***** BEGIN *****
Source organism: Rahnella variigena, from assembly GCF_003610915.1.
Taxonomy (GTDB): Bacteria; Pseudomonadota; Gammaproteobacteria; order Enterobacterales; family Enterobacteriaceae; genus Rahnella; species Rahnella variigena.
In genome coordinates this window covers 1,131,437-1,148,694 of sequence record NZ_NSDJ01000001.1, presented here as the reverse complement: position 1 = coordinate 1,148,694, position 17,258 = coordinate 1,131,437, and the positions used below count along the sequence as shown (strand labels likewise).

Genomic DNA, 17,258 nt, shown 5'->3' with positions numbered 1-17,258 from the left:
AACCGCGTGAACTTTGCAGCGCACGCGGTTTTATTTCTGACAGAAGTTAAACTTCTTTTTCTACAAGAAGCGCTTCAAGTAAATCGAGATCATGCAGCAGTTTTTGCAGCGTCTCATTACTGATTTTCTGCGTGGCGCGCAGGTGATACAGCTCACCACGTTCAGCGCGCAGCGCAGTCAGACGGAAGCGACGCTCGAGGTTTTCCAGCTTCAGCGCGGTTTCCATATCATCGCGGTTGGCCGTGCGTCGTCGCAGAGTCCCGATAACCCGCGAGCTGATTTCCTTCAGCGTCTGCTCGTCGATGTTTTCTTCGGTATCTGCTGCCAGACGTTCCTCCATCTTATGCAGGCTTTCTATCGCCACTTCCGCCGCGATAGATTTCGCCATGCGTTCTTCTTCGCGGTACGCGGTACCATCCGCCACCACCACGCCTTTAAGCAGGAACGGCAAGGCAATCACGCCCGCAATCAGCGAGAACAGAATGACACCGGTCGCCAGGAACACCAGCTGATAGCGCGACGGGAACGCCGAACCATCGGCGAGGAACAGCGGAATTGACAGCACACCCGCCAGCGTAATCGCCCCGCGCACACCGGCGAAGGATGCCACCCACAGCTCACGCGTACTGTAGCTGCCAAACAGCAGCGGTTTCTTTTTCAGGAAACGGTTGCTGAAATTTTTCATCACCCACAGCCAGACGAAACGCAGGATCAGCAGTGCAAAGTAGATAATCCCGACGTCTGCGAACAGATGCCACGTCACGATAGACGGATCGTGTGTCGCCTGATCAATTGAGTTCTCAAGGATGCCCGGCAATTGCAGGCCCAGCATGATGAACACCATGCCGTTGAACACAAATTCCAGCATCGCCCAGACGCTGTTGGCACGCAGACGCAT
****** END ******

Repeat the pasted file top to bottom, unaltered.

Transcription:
Source organism: Rahnella variigena, from assembly GCF_003610915.1.
Taxonomy (GTDB): Bacteria; Pseudomonadota; Gammaproteobacteria; order Enterobacterales; family Enterobacteriaceae; genus Rahnella; species Rahnella variigena.
In genome coordinates this window covers 1,131,437-1,148,694 of sequence record NZ_NSDJ01000001.1, presented here as the reverse complement: position 1 = coordinate 1,148,694, position 17,258 = coordinate 1,131,437, and the positions used below count along the sequence as shown (strand labels likewise).

Genomic DNA, 17,258 nt, shown 5'->3' with positions numbered 1-17,258 from the left:
AACCGCGTGAACTTTGCAGCGCACGCGGTTTTATTTCTGACAGAAGTTAAACTTCTTTTTCTACAAGAAGCGCTTCAAGTAAATCGAGATCATGCAGCAGTTTTTGCAGCGTCTCATTACTGATTTTCTGCGTGGCGCGCAGGTGATACAGCTCACCACGTTCAGCGCGCAGCGCAGTCAGACGGAAGCGACGCTCGAGGTTTTCCAGCTTCAGCGCGGTTTCCATATCATCGCGGTTGGCCGTGCGTCGTCGCAGAGTCCCGATAACCCGCGAGCTGATTTCCTTCAGCGTCTGCTCGTCGATGTTTTCTTCGGTATCTGCTGCCAGACGTTCCTCCATCTTATGCAGGCTTTCTATCGCCACTTCCGCCGCGATAGATTTCGCCATGCGTTCTTCTTCGCGGTACGCGGTACCATCCGCCACCACCACGCCTTTAAGCAGGAACGGCAAGGCAATCACGCCCGCAATCAGCGAGAACAGAATGACACCGGTCGCCAGGAACACCAGCTGATAGCGCGACGGGAACGCCGAACCATCGGCGAGGAACAGCGGAATTGACAGCACACCCGCCAGCGTAATCGCCCCGCGCACACCGGCGAAGGATGCCACCCACAGCTCACGCGTACTGTAGCTGCCAAACAGCAGCGGTTTCTTTTTCAGGAAACGGTTGCTGAAATTTTTCATCACCCACAGCCAGACGAAACGCAGGATCAGCAGTGCAAAGTAGATAATCCCGACGTCTGCGAACAGATGCCACGTCACGATAGACGGATCGTGTGTCGCCTGATCAATTGAGTTCTCAAGGATGCCCGGCAATTGCAGGCCCAGCATGATGAACACCATGCCGTTGAACACAAATTCCAGCATCGCCCAGACGCTGTTGGCACGCAGACGCAT